Everyday examples of unintentionally gender biased behaviour in the workplace are stalling women’s careers, according to a year-long study released today by Murray Edwards College, University of Cambridge.
Involving 5,814 UK employees, this research sheds new light on the implications of the way people tend to think about the strengths, attributes and potential of men and women. The research found that gender double standards are perpetuated by both men and women.
Almost three in four female employees believe their workplace culture makes it more challenging for women to advance their careers than men. 42 per cent of men agree. While many studies have focused on women’s perceptions alone, this research also reveals men’s views and the gulf between the two, identifying where focus is needed to ensure equality of opportunity.
Today’s findings are released as part of Murray Edwards College’s Collaborating with Men programme. Delivered through research and workshops with large UK employers, the initiative enables employees across the genders to work together to solve cultural issues in their own workplace. It was launched after a 2014 survey of the all-female College’s alumnae reported workplace culture issues to be a greater barrier to career advancement than challenges relating to balancing work and family life.
Perhaps surprisingly more senior women report greater challenges to career progress. Half of senior female employees say their own workplace culture ‘often’ or ‘always’ presents career advancement challenges for women, compared with 36 per cent of junior female employees. This has implications for career development and promotions.
The research found that the culture of UK workplaces is especially failing women of colour. Over half of women from a Black, Asian and minority ethnic or mixed race background say their workplace culture ‘often’ or ‘always’ presents career advancement challenges for women. This compares to 48 per cent of white females.
Speaking of the research, Dr Jill Armstrong, lead researcher and Murray Edwards College Bye-Fellow said, “Women are well equipped to excel in leadership positions, but they’re not rising from middle management in the same proportions as men.”
“Those involved in the study have been surprised by the gender gulf in perceptions about the effect of unintentionally gender biased thinking.”
“It’s workplace culture that has to change if we are to create equality of opportunity.”
“That has to be done in partnership with men.”
Double standards at root of women’s career progression challenges
Women being judged more negatively for behaviours that male colleagues also exhibit is one of the key examples of gender bias for organisations to address, according to the research.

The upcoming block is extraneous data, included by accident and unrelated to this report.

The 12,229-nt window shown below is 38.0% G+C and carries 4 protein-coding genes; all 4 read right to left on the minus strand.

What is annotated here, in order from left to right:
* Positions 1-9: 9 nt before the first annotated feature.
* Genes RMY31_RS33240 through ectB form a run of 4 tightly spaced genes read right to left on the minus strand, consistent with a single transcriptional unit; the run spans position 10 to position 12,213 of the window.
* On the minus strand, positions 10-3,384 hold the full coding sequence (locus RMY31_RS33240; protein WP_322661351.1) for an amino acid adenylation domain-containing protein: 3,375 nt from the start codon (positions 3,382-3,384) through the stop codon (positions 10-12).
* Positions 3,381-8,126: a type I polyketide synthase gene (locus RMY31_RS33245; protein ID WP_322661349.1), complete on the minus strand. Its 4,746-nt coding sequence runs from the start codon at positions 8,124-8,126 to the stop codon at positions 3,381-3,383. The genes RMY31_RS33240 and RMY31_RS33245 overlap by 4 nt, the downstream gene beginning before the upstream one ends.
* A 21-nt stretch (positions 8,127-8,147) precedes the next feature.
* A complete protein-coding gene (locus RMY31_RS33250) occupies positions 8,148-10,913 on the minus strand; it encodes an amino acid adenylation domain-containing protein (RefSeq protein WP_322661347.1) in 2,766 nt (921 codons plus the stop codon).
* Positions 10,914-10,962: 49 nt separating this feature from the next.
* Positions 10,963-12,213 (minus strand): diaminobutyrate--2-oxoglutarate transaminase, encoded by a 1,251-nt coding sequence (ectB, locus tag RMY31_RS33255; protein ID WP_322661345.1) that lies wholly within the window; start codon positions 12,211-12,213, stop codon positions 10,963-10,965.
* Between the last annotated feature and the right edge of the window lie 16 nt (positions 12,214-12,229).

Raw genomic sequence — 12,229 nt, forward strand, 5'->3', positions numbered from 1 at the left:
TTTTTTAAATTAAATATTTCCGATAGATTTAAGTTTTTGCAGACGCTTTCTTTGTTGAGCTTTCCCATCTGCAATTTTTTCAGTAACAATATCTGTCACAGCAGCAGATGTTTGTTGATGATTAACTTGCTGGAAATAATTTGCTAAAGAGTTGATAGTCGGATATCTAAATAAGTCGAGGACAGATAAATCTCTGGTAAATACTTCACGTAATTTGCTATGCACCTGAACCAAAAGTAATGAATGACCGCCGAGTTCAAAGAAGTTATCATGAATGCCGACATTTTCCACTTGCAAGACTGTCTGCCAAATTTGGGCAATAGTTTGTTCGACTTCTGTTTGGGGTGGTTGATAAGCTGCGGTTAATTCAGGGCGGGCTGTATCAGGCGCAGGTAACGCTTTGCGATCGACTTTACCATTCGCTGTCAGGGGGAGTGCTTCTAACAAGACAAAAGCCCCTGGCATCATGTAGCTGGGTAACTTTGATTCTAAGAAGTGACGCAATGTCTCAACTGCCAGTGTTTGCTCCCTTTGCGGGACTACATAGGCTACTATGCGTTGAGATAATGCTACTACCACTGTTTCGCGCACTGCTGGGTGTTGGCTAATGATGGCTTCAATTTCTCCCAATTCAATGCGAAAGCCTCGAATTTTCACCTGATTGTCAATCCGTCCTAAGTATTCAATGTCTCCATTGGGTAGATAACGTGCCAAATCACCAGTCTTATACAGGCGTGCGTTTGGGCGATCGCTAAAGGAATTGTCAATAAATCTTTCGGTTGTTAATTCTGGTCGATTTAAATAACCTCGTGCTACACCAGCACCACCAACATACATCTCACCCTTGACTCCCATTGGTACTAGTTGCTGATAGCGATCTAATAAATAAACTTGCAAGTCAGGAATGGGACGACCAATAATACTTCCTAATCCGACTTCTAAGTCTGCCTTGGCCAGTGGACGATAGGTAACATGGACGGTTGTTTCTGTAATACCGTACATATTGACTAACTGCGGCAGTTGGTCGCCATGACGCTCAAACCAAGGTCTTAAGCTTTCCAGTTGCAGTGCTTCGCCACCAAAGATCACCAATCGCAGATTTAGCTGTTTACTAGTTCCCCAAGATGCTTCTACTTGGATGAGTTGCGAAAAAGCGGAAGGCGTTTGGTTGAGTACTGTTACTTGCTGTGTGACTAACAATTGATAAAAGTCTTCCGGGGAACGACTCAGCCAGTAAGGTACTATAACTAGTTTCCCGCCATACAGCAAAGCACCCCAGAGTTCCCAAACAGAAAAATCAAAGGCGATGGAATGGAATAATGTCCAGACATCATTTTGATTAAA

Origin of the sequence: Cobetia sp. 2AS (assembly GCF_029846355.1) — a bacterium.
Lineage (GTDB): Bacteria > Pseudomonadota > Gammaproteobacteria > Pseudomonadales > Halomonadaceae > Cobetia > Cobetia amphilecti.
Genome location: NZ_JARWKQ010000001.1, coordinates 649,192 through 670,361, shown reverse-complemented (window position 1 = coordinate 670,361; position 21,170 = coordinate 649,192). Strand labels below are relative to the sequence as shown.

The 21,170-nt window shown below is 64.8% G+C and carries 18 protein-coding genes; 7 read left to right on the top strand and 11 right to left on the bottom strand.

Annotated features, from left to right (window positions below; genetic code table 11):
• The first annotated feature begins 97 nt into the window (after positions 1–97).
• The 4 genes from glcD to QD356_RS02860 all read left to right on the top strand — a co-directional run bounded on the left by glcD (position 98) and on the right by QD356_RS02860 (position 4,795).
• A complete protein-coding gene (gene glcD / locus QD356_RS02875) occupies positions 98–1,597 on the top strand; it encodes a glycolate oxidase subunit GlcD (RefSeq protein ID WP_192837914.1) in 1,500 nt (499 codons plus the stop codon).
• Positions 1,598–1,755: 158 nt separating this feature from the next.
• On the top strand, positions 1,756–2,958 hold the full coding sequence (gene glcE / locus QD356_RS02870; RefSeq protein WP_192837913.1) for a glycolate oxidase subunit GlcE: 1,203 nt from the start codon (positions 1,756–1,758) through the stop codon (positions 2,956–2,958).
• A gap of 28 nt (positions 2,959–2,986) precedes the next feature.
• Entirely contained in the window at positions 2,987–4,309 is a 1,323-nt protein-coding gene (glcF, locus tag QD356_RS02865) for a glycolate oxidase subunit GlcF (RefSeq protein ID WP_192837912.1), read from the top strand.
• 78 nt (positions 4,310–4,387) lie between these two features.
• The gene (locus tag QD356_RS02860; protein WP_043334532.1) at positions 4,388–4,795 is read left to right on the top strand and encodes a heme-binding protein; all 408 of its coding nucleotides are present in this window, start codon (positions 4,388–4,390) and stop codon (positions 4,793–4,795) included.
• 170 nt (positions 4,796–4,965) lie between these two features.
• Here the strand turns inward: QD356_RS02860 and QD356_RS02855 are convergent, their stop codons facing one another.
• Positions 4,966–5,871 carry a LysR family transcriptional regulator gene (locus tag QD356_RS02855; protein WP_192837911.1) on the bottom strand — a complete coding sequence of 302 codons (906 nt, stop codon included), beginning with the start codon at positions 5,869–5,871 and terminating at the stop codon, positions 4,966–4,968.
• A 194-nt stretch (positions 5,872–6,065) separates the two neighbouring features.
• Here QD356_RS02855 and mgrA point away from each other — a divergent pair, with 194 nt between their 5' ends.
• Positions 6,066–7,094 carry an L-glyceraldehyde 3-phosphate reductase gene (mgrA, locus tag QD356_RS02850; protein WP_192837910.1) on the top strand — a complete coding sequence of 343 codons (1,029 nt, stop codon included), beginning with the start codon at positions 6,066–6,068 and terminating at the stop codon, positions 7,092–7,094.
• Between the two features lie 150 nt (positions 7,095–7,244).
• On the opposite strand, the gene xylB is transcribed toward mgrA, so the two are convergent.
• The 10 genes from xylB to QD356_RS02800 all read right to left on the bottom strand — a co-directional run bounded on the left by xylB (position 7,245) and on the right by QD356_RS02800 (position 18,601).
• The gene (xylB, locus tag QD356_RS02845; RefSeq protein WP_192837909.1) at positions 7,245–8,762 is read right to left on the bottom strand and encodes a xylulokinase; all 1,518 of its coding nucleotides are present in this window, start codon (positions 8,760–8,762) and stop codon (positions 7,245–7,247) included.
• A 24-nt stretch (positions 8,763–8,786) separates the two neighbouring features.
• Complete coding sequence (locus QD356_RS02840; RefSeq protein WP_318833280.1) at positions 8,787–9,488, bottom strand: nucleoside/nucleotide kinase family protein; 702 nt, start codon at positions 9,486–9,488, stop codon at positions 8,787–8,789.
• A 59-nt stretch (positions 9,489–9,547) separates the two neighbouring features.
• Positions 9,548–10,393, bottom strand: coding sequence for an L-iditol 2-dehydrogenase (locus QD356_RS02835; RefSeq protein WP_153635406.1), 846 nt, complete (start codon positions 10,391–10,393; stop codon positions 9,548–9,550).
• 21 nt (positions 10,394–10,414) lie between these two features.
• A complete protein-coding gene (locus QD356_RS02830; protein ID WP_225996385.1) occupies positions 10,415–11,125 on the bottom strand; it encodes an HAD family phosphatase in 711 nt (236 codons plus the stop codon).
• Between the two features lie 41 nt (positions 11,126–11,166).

43 per cent of female employees say they have directly experienced being judged more negatively than men for the same behaviour in the last 12 months.
More than half of women have seen these double standards affect other female colleagues in the last 12 months. Yet only 18 per cent of men have noticed this happening to female colleagues over the same year, suggesting that while many men are aware women face greater career progression challenges, they rarely notice the ways in which this manifests.
Crucially, the researchers found these double standards are perpetuated by female as well as male bosses. Well over half of the employees surveyed (55 per cent of men and 59 per cent of women) report personally being treated differently because of their gender by a female boss.
Stereotypes lead to women losing out on challenging opportunities
According to the participants’ rankings, one of the other most important issues for UK employers to address is stereotypical views on men’s and women’s strengths. This is likely to lead to biased decisions when filling leadership positions.
Previous academic research has established that traits commonly valued in potential leaders such as ambition, a single-minded commitment to work and risk-taking are frequently associated with men. Today’s study found these assumptions are perceived to affect women’s promotion into leadership positions.
According to two-thirds (64 per cent) of female employees, stereotypical views about female traits, such as building good relationships, attention to detail and strong admin skills leads to them being perceived in their workplaces as good managers rather than good potential leaders. Only 29 per cent of men believe this happens.
Jason Ghaboos, researcher and Murray Edwards College Bye-Fellow added, “Men can sometimes wonder whether it is their place to give a voice to these issues, and I have heard from male allies that their motives for being involved in gender issues are questioned; by both men and women. It needs to become more normal for men and women to talk about this.
“Gender inclusivity is not a ‘women’s issue’. To class it as such is unhelpful and masks the complexity of the issues, and the nuance required of interventions. Often solutions in the past have focussed on what women need to do to improve the situation. In truth, meaningful change can only occur when women and men work together to improve the workplace culture for all.”